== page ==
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Trevor, do you qualify?

by Lester Holloway

TWO OF THE biggest figures in equalities have spoken about the skills the leader of a new super-equalities body must have.

Lord Herman Ouseley
Big-hitter: Lord Herman Ouseley

Big-hitters Lord Herman Ouseley and Ben Summerskill, whose views are respected across the equalities spectrum, described the sort of leader who should take control of the Commission for Equality and Human Rights (CEHR).

Neither men have backed any CEHR candidate, and neither have singled out any individual for criticism.

But anti-racist campaigners claimed the qualities that Lord Ouseley and Mr Summerskill described as necessary for the chairman of the CEHR were not found in abundance in Trevor Phillips, the present Commission for Racial Equality (CRE) chairman.

Lord Ouseley, a former CRE chairman, said he hoped the government would appoint a CEHR chairman who was independent-minded; had the confidence of communities; and was committed to enforcement of equalities laws.


He told Blink the CEHR chairman must have 'full independence of mind, not attached to government.' The right person should 'have the confidence of people' across the various equalities strands that make up the new body, which comes into effect next year.

Ben Summerskill
Ben Summerskill: said not all CEHR candidates were top quality.

Lord Ouseley is not a candidate for the job, said: 'They've got to be able to say “butt out” to the government if what they want is not in the interests of equalities.'

The peer made no mention of Mr Phillips, however the current CRE chairman has been criticised for toe-ing the New Labour line on many issues.

Mr Phillips ran as Labour candidate for deputy mayor in 1999 alongside Frank Dobson, who was beaten by Ken Livingstone. Mr Phillips was also Labour chairman of the London Assembly before being appointed to the CRE.

He counts former Home Secretary Charles Clarke and other senior government figures as close personal friends.

Lord Ouseley is running neck-and-neck in the popularity stakes in a Blink poll with Liberty director Shami Chakrabarti, who is believed to have applied.


The peer said the ideal candidate 'must be committed to enforcement', adding: 'We've got laws we don't enforce at the moment. These qualities are essential if the new body is going to work.'

 - quote - There are some extremely good candidates and some not so good ones.  - unquote -
Ben Summerskill

It is believed Lord Ouseley was not singling out any individual, but his comments come just days after The 1990 Trust and Operation Black Vote blasted Mr Phillips for reducing the number of discrimination legal cases the CRE was supporting.

In 2004 the CRE fully supported just one race case, a fact Mr Phillips claimed to be proud of, for saving taxpayers money. Critics, including Lee Jasper, said fighting racism was not a question of saving cash but of protecting victims.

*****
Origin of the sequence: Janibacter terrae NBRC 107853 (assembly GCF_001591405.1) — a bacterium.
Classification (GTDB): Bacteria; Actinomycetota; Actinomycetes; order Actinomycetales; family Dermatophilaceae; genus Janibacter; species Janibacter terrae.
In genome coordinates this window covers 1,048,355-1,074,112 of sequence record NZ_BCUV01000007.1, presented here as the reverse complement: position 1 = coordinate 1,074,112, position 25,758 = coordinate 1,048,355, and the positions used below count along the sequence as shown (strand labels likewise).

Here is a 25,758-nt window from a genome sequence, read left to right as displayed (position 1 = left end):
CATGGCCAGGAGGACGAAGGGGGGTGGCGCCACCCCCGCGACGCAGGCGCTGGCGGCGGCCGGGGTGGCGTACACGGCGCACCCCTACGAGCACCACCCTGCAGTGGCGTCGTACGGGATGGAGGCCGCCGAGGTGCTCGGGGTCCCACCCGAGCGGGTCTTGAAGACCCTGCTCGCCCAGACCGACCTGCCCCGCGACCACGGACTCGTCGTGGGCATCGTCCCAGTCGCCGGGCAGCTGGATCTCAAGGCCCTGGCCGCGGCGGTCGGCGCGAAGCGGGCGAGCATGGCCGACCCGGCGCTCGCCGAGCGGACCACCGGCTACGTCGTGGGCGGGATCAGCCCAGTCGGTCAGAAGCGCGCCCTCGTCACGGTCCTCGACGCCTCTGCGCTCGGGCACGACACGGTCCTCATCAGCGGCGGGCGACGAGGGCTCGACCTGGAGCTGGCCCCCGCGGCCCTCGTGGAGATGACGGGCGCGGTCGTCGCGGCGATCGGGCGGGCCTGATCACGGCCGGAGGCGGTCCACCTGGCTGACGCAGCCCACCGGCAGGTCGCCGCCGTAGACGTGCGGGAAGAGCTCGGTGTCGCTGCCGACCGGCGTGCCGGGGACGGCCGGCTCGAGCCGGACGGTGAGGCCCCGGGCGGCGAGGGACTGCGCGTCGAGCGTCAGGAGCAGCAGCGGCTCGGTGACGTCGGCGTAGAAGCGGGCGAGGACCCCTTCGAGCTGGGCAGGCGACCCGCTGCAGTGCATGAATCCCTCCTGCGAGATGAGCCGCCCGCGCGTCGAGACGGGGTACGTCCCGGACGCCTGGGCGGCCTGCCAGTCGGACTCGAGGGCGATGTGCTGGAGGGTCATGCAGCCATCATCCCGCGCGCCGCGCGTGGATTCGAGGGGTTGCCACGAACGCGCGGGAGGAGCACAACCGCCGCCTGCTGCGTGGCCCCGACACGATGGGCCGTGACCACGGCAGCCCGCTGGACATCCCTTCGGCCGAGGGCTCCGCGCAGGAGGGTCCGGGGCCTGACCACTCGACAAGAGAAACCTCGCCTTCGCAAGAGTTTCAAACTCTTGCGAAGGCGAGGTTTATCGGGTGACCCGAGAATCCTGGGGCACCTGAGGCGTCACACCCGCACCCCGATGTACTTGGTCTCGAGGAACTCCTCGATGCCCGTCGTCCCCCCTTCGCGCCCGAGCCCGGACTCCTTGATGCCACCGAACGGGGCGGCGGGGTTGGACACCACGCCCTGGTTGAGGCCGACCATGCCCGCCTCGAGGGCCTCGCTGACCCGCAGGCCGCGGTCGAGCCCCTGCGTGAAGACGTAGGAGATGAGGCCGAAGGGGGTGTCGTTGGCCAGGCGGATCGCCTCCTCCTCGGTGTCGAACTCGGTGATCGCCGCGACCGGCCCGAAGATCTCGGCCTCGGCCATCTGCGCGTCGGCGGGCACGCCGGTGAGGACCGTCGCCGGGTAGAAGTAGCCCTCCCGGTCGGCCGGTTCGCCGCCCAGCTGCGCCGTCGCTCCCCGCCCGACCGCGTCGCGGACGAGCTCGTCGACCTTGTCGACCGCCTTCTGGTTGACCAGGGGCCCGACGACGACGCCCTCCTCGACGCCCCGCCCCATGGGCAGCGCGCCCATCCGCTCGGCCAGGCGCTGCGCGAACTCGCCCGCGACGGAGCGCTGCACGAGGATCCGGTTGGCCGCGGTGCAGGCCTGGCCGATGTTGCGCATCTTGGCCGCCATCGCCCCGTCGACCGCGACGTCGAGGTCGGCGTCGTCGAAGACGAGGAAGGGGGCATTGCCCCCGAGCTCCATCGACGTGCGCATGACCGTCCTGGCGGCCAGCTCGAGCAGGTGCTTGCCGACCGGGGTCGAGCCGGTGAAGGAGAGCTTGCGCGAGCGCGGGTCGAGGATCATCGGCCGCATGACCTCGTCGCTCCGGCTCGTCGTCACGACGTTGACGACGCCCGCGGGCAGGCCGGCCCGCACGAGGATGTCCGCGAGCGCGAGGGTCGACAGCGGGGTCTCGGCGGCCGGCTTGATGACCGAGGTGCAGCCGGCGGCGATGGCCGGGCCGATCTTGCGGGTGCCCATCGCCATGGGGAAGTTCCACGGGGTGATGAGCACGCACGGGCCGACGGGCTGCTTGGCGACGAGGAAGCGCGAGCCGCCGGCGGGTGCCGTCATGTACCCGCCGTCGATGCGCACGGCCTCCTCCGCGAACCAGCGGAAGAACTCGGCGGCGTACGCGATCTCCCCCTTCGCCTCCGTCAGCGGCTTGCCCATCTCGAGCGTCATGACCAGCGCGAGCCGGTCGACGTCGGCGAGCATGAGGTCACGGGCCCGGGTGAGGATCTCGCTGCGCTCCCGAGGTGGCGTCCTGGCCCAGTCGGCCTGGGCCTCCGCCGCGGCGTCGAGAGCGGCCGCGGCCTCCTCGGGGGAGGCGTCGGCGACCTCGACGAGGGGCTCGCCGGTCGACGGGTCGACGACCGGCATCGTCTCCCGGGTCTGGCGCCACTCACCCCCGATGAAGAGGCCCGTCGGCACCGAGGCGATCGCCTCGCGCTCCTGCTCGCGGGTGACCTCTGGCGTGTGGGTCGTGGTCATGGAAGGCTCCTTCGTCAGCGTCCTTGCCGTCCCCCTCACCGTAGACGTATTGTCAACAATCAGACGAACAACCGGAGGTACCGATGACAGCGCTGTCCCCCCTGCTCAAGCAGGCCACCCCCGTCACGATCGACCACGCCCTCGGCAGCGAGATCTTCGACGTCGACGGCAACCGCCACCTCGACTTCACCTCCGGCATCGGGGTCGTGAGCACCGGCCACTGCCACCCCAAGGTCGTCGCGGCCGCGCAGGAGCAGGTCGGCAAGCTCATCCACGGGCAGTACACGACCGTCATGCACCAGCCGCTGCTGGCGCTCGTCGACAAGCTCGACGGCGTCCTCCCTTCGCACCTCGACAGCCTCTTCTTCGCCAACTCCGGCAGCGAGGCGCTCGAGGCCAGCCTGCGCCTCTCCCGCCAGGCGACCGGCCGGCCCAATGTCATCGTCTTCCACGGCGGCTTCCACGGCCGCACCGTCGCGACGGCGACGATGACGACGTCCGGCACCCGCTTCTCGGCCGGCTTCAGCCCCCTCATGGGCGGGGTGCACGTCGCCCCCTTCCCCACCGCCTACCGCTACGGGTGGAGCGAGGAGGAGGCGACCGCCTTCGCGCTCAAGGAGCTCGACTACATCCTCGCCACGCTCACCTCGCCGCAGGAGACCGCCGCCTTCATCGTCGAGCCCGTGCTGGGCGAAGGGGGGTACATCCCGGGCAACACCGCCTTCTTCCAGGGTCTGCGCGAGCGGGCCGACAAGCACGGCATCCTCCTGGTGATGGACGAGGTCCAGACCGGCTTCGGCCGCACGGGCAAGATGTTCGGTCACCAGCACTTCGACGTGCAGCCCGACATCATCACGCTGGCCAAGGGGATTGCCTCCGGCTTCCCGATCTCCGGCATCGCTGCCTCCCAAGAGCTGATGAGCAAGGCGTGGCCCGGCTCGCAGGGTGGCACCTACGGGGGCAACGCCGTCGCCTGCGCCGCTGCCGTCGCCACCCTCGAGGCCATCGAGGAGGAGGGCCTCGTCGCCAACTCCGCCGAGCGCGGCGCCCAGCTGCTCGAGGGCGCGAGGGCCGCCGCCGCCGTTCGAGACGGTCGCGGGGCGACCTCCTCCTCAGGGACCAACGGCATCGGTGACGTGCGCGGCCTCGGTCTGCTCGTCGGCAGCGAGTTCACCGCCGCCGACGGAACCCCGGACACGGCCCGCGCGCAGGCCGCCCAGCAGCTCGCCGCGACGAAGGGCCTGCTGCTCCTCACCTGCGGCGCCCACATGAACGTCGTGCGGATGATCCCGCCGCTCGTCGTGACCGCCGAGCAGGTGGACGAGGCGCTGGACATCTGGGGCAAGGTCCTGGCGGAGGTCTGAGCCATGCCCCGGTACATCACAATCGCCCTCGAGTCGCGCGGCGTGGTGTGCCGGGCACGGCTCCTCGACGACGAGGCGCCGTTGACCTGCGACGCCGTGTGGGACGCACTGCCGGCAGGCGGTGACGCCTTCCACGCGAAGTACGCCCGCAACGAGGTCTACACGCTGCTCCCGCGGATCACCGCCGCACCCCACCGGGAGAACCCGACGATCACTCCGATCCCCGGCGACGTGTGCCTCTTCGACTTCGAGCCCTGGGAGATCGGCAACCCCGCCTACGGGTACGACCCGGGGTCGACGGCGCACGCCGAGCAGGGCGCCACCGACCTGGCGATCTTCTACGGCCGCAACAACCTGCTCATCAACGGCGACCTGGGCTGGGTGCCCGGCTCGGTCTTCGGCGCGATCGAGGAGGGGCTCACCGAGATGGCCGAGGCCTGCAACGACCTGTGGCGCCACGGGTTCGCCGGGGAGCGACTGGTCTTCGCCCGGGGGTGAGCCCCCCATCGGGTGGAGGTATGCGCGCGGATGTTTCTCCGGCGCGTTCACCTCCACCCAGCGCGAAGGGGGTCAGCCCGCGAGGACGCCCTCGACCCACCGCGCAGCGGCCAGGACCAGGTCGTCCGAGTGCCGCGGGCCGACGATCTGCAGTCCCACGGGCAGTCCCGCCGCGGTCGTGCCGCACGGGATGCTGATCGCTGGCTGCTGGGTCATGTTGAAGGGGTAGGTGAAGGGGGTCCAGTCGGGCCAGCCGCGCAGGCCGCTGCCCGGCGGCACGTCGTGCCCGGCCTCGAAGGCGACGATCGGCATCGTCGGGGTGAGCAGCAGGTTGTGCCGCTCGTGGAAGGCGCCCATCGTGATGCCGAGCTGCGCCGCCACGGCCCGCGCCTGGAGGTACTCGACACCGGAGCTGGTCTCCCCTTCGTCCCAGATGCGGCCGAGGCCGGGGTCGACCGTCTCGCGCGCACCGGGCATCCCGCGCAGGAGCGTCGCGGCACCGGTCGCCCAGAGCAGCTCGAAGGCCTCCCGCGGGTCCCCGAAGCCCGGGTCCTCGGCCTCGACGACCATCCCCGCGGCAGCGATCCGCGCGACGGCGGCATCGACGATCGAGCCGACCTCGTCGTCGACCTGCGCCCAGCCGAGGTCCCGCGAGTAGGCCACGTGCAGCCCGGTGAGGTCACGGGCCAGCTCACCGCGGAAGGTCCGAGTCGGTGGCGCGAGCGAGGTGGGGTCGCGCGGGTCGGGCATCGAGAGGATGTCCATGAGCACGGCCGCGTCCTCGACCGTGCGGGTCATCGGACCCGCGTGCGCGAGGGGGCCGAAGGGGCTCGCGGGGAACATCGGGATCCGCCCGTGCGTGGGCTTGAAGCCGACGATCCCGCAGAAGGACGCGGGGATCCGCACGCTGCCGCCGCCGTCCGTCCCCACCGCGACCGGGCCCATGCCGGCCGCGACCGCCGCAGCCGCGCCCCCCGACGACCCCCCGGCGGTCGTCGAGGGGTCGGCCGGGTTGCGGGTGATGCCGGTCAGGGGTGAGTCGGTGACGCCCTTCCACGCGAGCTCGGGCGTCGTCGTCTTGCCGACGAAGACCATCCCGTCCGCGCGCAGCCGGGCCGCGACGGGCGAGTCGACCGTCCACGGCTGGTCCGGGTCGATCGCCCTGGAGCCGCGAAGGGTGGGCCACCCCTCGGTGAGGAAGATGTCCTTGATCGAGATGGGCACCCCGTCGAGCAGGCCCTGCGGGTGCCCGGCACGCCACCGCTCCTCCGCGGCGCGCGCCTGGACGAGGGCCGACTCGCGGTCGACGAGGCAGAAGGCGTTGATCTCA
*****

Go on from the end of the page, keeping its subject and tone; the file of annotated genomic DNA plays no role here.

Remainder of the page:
Mr Summerskill, who had been mooted as a possible candidate for CEHR chair in the past but is understood not to have applied, said the most important quality was being able to bridge the divides between different equalities lobbies.

He added: 'There are some extremely good candidates and some not so good ones.'


It is understood Mr Phillips is not popular amongst the seven equalities strands that will make up the new super commission, partly as a result of his ever-changing position over whether he supported or opposed the process.

Mr Phillips began by fully supporting the CEHR, and even saying that black representation was not an issue. He then changed tack claiming the proposals were 'bad for equality and bad for race.' Mr Phillips has now come full circle and is back in the government's camp.

He angered anti-racist campaigners by ratting on his pledge to not support the single equalities body if it reduced the powers to enforce race laws.

As MPs like Diane Abbott and Keith Vaz turned up the heat on government over the absence of a race committee in the CEHR structure, Mr Phillips claimed to be lobbying for this behind the scenes only for activists to later discover he did not.

The final straw appears to have been the Equalities Review, which was supposed to have been a root-and-branch audit of government race policies led by Mr Phillips.

This report was heavily criticised by race groups for falsely placing an emphasis on the failure of Black communities to 'integrate' instead of tackling the causes of race discrimination in society.

Prior to the spring government reshuffle Mr Phillips was openly telling colleagues he was out of favour with Westminster. He was understood to have had a prickly relationship with equalities minister Meg Munn.

But the appointment Ruth Kelly as cabinet minister for communities seems to have changed that. It is believed Ms Kelly was lining Mr Phillips up as CEHR chairman with Bert Massie, the present chairman of the Disability Rights Commission, as his deputy.

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Responses to the Equalities Review Interim Report

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Equalities Review Interim Report Briefing – Addressing Race Equality

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pdf Improving Opportunity, Strengthening Society: The Government's race strategy

CRE response to DTI Statement on Commission for Equality and Human Rights

Equality and Diversity Forum welcomes the progress on a Commission for Equality and Human Rights

Summary of Changes to the CEHR

The 1990 Trust’s response to the CEHR White Paper

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